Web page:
TaxPayers Alliance criticised over golf idea
The TaxPayers’ Alliance is facing criticism for suggesting that local authorities should use cows and sheep rather than professional greenkeepers to cut the grass at municipal golf courses.
The campaigning body has issued 201 proposals to ‘Save Money in Local Government’, which include reducing staff training, cutting the number of traffic lights and stopping advertising for jobs in the guardian newspaper.
Proposal number 70 states: ‘Where appropriate use cattle and sheep to graze on council land rather than spending money on grass cutting.’
Fiona Farmer, of the Unite union, said the idea was dangerous and would lead to higher costs for councils.
“Has the alliance worked out how much it is going to cost to buy these animals and pay the substantial veterinary bills?
“The prospect we face is hundreds of these animals freely roaming around municipal parks ignoring health and safety considerations when children are playing – and being a prime target for urban rustlers,” she said.
A spokesman for the Local Government Association added: “The TaxPayers’ Alliance seems to have lost its bearings.
“This is a list of things councils have been doing for years peppered with a number of frankly ridiculous ideas, some of which are downright dangerous.”
However, Communities Secretary Eric Pickles said town hall chiefs could learn from the dossier.
“There is significant scope for town halls to save taxpayers’ money, helping keep council tax down and protect frontline services,” he said.
“Councils which complain about so-called cuts need to read through this report and justify their spending to local taxpayers.”
The report also states that councils should sell off all their golf courses.
It comes as both of Liverpool’s council-run golf courses are to be handed over to private companies.
Allerton and Kirkby are to be given to private firms Glendale and Formby Hall PLC respectively, saving the council approximately £339,000 a year.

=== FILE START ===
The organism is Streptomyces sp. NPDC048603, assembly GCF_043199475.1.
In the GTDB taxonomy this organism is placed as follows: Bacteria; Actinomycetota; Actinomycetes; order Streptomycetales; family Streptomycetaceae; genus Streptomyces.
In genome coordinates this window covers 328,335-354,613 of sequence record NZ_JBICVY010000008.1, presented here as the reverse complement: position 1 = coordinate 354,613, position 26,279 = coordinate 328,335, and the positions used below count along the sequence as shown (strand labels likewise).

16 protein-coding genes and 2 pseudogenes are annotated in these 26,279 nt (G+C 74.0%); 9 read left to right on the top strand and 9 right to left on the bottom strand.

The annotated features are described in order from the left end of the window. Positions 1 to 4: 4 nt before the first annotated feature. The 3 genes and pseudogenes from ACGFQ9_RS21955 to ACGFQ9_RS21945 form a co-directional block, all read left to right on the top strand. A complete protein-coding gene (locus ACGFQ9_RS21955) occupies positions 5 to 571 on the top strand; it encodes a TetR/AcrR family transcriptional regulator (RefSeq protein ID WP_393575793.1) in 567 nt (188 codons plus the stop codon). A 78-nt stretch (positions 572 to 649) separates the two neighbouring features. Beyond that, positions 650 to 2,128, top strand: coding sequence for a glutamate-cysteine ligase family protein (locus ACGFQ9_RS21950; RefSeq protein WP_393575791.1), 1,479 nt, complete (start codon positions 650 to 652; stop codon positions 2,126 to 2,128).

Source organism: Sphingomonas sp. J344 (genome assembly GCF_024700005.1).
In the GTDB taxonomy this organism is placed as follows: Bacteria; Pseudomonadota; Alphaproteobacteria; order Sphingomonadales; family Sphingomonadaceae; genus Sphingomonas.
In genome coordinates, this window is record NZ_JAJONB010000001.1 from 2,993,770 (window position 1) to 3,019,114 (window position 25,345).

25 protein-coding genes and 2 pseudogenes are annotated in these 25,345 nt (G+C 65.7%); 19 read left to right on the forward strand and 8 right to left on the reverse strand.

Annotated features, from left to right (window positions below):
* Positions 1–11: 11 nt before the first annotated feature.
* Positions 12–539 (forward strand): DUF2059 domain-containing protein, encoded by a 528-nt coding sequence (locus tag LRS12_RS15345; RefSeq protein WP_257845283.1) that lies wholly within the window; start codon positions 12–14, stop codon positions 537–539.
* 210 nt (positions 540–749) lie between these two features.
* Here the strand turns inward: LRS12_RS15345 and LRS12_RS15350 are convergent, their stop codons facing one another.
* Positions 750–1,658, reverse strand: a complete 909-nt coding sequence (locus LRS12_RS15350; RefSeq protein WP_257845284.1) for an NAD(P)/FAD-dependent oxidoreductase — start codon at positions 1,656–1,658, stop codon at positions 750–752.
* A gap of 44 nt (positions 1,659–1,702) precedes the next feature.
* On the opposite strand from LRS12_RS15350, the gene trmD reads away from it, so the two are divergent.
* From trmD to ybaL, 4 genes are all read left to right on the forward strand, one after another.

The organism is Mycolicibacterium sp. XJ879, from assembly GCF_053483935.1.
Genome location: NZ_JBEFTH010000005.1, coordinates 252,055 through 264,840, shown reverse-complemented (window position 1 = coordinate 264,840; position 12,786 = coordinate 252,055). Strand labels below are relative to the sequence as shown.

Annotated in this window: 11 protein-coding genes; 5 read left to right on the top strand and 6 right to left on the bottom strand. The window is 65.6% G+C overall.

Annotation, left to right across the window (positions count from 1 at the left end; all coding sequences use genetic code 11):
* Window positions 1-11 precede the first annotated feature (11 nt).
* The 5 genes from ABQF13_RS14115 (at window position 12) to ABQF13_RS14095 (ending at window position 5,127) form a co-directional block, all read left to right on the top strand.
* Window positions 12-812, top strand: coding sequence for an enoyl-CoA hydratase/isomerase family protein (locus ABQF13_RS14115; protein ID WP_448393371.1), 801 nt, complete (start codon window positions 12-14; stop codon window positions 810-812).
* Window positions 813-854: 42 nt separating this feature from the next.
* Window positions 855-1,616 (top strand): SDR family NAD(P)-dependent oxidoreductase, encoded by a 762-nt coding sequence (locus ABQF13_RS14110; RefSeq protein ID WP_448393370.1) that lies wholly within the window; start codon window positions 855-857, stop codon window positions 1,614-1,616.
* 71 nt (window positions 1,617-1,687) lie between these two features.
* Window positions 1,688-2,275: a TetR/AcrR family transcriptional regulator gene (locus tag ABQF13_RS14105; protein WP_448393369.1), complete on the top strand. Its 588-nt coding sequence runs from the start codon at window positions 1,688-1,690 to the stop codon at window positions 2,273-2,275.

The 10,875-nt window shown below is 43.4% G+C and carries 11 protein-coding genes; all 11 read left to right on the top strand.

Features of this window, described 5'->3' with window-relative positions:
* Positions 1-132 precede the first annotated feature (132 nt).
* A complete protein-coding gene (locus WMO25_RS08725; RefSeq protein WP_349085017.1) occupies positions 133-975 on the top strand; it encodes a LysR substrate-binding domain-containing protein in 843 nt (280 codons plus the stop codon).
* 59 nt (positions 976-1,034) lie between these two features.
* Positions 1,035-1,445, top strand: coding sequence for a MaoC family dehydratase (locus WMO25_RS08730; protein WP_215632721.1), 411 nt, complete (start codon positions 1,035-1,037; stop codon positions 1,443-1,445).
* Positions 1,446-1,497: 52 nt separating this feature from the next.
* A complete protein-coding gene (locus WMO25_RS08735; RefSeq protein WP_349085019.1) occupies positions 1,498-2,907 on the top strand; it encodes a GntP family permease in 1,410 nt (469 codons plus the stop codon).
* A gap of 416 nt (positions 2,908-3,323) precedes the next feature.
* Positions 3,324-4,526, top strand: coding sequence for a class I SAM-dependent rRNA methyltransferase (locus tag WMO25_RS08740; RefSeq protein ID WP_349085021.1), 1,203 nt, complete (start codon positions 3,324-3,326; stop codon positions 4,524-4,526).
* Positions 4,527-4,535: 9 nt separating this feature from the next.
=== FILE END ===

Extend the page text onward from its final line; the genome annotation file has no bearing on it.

Councillor Wendy Simon said: “We can no longer afford to subsidise the courses to the tune of almost £5 per round, but we know how much they are appreciated by the people who use them. That is why we have worked extremely hard over the last few months to put together a deal that satisfies everyone.
“This proposal will make sure that they continue to operate at a price that is affordable to users and receive investment to make them sustainable in the long term.”
However, Hull City Council has revealed that it would have to spend £50,000 per year on maintaining Springhead Golf Course, a municipal golf course that has been threatened with closure, even if it closed it down.
The council would, it said, have to continue spending the money on business rates and general maintenance.
Meanwhile, two municipal golf courses in Leeds are waiting to see what will happen to them.
Gotts Park and Middleton were both nearly closed a year ago as the council tried to cut its costs, but both were given a one-year reprieve to improve their business performance.
The president of Gotts Park, David Gregory, said: “We have recently had lots of new members, up by 20 per cent, and it is well used by all ages.”
A spokesman for Middleton said the club has been working to provide income-generating events.
Lynne Walls, who organised the club’s recent Christmas party, said: “Over the years, the attendance at the party has gone from strength to strength.
“It’s great to see the golf club being supported by its members, particularly now, when we face closure.”